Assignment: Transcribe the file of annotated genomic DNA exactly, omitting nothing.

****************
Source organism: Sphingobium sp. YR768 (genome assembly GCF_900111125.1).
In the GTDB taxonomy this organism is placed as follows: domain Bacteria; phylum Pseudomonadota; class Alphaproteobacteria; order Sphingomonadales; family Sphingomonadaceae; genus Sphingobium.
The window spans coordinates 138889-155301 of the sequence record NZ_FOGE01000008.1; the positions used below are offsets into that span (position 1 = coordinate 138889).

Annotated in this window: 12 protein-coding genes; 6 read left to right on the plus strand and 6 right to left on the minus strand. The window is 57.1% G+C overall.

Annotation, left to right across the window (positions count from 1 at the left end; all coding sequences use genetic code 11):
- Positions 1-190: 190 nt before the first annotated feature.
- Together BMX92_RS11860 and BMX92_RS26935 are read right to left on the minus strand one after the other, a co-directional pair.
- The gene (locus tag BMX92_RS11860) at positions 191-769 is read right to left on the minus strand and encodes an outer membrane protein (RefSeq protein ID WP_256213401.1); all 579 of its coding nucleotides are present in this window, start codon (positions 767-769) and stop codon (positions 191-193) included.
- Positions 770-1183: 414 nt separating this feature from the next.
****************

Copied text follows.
Source organism: Sphingobium sp. YR768 (genome assembly GCF_900111125.1).
In the GTDB taxonomy this organism is placed as follows: domain Bacteria; phylum Pseudomonadota; class Alphaproteobacteria; order Sphingomonadales; family Sphingomonadaceae; genus Sphingobium.
The window spans coordinates 138889-155301 of the sequence record NZ_FOGE01000008.1; the positions used below are offsets into that span (position 1 = coordinate 138889).

Annotated in this window: 12 protein-coding genes; 6 read left to right on the plus strand and 6 right to left on the minus strand. The window is 57.1% G+C overall.

Annotation, left to right across the window (positions count from 1 at the left end; all coding sequences use genetic code 11):
- Positions 1-190: 190 nt before the first annotated feature.
- Together BMX92_RS11860 and BMX92_RS26935 are read right to left on the minus strand one after the other, a co-directional pair.
- The gene (locus tag BMX92_RS11860) at positions 191-769 is read right to left on the minus strand and encodes an outer membrane protein (RefSeq protein ID WP_256213401.1); all 579 of its coding nucleotides are present in this window, start codon (positions 767-769) and stop codon (positions 191-193) included.
- Positions 770-1183: 414 nt separating this feature from the next.